Mortgages carrying a prime rate, or one within 1.5 percentage points of the national average, will have the strongest level of legal protection, according to the regulator. Analysts say this rule effectively limits lenders' ability to price for risk. Lenders who charge rates above the 1.5-point threshold open themselves up to legal liability.

In addition, lenders who underwrite such nonqualifying loans could open themselves up to federal charges if recipients are minorities...CFPB has the power to enforce "fair lending" laws, and is already coordinating lending-discrimination cases against banks with the Justice Department.

As part of recent consent decrees, Justice has ordered several bank defendants to approve prime-rate mortgages for African-Americans and Latinos who otherwise would not qualify for them...For instance, First United Security Bank of Alabama must set up a "special financing program" for African-Americans.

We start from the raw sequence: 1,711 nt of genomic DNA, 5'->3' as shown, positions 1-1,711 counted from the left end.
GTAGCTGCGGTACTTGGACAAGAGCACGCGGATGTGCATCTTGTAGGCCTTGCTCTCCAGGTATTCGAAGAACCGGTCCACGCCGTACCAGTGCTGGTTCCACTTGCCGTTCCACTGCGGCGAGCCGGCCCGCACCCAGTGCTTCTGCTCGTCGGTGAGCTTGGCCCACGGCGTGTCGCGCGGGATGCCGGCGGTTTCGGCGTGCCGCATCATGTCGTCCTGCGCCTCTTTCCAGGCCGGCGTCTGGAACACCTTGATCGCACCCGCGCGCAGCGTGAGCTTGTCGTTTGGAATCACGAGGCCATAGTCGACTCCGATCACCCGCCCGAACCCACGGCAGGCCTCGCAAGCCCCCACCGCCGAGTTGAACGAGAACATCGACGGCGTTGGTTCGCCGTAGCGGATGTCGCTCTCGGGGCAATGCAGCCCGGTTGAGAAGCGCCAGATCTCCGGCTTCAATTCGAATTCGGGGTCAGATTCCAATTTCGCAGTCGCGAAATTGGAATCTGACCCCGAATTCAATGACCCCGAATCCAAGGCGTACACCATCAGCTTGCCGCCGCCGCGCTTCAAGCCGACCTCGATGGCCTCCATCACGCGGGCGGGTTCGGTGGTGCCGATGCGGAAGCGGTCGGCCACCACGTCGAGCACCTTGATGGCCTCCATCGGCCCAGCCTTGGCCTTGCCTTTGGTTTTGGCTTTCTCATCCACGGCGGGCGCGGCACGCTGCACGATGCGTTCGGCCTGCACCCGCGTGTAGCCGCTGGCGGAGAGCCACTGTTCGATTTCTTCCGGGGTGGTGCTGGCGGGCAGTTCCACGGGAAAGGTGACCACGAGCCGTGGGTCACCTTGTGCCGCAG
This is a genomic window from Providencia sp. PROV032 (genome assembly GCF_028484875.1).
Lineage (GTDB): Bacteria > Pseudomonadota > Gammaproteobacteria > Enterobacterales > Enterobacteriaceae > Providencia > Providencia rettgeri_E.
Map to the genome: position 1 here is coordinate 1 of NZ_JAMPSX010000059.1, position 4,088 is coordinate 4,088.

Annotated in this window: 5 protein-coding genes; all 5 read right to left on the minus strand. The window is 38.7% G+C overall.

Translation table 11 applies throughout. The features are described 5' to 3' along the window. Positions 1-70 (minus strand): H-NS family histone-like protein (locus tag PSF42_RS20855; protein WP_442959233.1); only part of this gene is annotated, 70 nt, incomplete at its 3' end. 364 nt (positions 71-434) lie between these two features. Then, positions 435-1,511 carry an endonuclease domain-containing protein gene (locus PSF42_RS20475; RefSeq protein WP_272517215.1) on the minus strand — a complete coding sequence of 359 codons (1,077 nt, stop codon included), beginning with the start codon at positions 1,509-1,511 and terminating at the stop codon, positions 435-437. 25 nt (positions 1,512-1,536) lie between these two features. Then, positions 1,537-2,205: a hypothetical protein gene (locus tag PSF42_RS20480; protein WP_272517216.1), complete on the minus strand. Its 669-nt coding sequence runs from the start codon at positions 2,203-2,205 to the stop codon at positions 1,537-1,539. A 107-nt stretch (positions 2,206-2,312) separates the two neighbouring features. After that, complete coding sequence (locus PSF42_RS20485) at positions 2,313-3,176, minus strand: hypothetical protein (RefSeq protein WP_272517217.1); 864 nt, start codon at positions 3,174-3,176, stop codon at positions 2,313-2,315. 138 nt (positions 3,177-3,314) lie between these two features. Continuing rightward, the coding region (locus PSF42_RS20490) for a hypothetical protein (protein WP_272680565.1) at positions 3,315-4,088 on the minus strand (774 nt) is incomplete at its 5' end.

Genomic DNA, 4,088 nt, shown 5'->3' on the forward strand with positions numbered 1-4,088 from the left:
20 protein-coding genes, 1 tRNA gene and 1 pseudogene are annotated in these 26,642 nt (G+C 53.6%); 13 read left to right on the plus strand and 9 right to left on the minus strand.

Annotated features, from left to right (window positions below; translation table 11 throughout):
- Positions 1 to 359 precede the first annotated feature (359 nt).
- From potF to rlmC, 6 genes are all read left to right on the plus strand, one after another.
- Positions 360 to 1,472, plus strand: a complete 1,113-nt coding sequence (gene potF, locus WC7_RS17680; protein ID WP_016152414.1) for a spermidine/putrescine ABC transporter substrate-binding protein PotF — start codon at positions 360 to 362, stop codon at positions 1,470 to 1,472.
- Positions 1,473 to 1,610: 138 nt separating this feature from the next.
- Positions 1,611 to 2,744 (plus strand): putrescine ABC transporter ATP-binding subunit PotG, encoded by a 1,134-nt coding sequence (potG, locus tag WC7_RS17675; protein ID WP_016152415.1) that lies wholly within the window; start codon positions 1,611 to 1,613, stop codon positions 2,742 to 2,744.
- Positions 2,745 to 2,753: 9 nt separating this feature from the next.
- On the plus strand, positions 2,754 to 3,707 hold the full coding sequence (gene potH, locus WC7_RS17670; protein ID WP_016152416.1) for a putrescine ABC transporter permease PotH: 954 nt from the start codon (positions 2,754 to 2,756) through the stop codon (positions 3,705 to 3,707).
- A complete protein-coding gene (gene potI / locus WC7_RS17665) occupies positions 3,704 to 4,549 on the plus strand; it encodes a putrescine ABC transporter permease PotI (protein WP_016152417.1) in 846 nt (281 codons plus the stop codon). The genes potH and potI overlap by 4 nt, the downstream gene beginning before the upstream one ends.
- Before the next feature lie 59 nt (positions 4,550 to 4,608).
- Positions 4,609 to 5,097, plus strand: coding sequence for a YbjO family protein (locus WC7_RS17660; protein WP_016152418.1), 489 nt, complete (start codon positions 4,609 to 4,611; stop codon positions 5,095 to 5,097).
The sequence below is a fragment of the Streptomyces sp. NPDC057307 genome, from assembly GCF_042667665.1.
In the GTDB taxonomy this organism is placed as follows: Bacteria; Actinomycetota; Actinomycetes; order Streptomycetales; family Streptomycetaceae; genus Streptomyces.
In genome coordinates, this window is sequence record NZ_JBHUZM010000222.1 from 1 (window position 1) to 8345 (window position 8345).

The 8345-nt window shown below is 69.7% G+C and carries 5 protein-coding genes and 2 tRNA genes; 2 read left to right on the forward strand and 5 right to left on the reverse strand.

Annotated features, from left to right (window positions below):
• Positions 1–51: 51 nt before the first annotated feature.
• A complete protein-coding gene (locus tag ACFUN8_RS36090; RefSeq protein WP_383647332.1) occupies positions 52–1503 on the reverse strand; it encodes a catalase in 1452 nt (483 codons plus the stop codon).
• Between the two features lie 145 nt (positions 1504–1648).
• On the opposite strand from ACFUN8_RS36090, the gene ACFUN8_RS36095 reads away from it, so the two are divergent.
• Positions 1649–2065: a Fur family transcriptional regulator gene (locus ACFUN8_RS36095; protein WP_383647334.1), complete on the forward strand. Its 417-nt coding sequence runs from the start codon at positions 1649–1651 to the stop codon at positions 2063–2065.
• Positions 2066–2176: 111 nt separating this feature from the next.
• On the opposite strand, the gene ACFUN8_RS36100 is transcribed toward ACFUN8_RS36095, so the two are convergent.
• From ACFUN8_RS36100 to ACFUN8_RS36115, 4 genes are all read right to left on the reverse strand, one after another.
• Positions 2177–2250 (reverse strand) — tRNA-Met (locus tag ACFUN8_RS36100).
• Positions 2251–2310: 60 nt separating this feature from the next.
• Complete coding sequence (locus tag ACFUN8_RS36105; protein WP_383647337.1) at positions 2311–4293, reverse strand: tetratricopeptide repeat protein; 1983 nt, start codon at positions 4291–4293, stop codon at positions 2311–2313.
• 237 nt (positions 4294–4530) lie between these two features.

According to the 25-page federal order, the program must offer them interest rates and other terms "more advantageous to the applicant than it would normally provide" — even if the applicant "would ordinarily not qualify for (a discounted) rate for reasons including lack of required credit quality, income, or down payment."

https://news.investors.com/ibd-editorials-perspective/011413-640522-cfpb-denies-high-cost-lenders-legal-shield.htm#ixzz2JJSpcmYf

J.P. Cubish
Jan 28, 2013 - 6:08pm

Why would I pay for this?

I get it. Gold is good. I can hide it. I can protect it. No counter party risk.

Just make the movie public.

Why would I pay for this? You must be higher than I am to think I would pay for this.

Way to loose credibility tho.

Ouch,

Weak guys, Weak.

Anonymous
Jan 28, 2013 - 6:13pm

Removed comment

Removed comment.

Ircsum
Jan 28, 2013 - 6:17pm

@ IRB

So now the banks are being forced to act irresponsibly, as opposed to doing it off their own bat with the sub-prime fiasco that almost shut down the world. At least we won't have another sub-prime crisis.........it will be a prime crisis instead.

Thanks for sharing this info.